Jorge Drexler's New Video Pays Homage To The Immigrant In All Of Us : Alt.Latino The Uruguayan doctor-turned-musician releases a stunning new video featuring an indigenous Mexican ultramarathon champion.
NPR logo Jorge Drexler's New Video Pays Homage To The Immigrant In All Of Us

Jorge Drexler's New Video Pays Homage To The Immigrant In All Of Us

Jorge Drexler will be touring his new album in the U.S. in 2018. Courtesy of the artist hide caption

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Courtesy of the artist

Jorge Drexler will be touring his new album in the U.S. in 2018.

Courtesy of the artist

Uruguayan doctor-turned-poet and musician Jorge Drexler made history in 2005 when he received the first Oscar for Best Original Song ever awarded to a Spanish-language tune ("Al Otro Lado Del Río", from The Motorcycle Diaries). To date, his songs continue to enchant with delicate twists of phrases and gentle tilts of meaning — Drexler's lyrics are meant to be slowly sipped, as the full flavors of each nuance expand in our minds.

From his latest album Salvavidas De Hielo, the song "Movimiento" (Movement) is an anthem to our eternal impulse to seek out new horizons – whether itching to take off for adventure's sake, or moving in search of a better future.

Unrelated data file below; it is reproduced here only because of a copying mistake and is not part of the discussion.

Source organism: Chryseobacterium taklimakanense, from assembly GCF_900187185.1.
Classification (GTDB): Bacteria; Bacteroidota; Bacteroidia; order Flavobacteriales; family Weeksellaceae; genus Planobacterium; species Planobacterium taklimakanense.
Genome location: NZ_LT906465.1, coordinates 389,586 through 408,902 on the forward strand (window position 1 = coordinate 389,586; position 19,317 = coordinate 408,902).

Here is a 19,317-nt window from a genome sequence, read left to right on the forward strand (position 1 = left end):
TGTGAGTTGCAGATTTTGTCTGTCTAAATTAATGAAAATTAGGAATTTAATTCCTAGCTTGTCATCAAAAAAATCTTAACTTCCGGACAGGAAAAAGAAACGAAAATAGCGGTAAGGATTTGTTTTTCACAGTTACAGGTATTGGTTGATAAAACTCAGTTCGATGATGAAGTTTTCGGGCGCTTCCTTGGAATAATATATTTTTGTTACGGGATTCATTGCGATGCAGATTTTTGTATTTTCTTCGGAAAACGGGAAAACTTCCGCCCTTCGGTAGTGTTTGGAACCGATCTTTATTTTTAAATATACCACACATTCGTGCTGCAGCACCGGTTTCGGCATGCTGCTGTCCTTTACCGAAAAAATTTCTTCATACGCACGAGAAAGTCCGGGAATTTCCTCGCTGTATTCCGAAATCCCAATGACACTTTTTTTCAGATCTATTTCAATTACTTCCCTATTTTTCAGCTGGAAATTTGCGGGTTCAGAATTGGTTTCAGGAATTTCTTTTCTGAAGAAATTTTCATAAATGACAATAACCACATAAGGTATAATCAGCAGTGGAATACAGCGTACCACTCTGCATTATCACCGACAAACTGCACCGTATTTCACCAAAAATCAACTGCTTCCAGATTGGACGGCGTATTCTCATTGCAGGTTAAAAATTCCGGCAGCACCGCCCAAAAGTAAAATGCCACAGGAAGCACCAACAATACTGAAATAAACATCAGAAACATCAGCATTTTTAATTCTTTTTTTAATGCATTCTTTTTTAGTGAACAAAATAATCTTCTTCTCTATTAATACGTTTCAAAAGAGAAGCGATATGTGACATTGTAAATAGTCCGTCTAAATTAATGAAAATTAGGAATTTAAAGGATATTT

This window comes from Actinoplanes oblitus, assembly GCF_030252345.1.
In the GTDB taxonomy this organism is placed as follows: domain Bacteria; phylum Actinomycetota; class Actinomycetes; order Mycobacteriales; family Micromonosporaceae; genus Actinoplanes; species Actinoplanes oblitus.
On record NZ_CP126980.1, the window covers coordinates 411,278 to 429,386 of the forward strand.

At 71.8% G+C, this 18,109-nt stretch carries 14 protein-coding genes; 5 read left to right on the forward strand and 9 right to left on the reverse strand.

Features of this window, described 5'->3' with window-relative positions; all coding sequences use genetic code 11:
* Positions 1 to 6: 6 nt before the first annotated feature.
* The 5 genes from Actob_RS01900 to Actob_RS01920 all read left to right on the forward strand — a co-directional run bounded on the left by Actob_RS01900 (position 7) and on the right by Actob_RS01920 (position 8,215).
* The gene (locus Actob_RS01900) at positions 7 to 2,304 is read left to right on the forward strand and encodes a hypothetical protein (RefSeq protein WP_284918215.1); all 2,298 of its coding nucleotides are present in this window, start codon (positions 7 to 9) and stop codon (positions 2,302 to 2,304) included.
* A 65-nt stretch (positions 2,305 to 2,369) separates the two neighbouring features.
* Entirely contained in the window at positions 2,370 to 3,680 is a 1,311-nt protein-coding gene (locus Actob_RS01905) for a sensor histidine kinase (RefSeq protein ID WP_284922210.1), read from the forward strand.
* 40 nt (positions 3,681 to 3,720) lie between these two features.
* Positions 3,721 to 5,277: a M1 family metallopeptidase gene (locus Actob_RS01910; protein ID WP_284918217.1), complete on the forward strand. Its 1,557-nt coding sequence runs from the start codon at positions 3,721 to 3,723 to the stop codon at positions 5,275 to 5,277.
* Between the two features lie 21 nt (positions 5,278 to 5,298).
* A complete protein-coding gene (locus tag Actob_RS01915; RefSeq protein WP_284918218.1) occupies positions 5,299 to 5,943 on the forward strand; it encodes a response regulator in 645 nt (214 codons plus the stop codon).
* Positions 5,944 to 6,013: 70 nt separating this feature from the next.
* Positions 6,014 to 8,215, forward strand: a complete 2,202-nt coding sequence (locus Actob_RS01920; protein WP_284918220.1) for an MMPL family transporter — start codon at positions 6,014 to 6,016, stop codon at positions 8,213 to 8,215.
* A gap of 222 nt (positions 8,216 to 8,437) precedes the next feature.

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The recently released video for "Movimiento" features 22-year-old Lorena Ramirez, a runner from Mexico's indigenous Tarahumara/Rarámuri community (a term that means "the light-footed, those who run well"). Last July, Ramirez won a 100km (62 mile) ultramarathon in the Canyons of Guachochi wearing a homemade dress and sandals made from recycled tire rubber.

"Movimiento," a poem which Drexler set to music, refers not to running as a sport, but to movement as a fundamentally human trait, which he links to migration and to our very survival as a species. Shots of Ramirez traversing the beautiful sierra in the state of Chihuahua are juxtaposed with images of Drexler roaming a magnificent library, as he sings an ode to life. He's commenting that like songs, birds and alphabets, humans need to move to be alive.

To move freely is a human birthright, Drexler says. He addresses humans as parents, children, grandchildren and great-grandchildren of immigrants — as a species in transit: "We don't have belongings; only luggage."

And in the percussive refrain of the song, he reminds us of the crux of the matter – none of us are really completely from anywhere, and all of us are a little bit from everywhere: "I'm not from here. But then, neither are you."

Jorge Drexler will be touring Salvavidas De Hielo in the United States in 2018.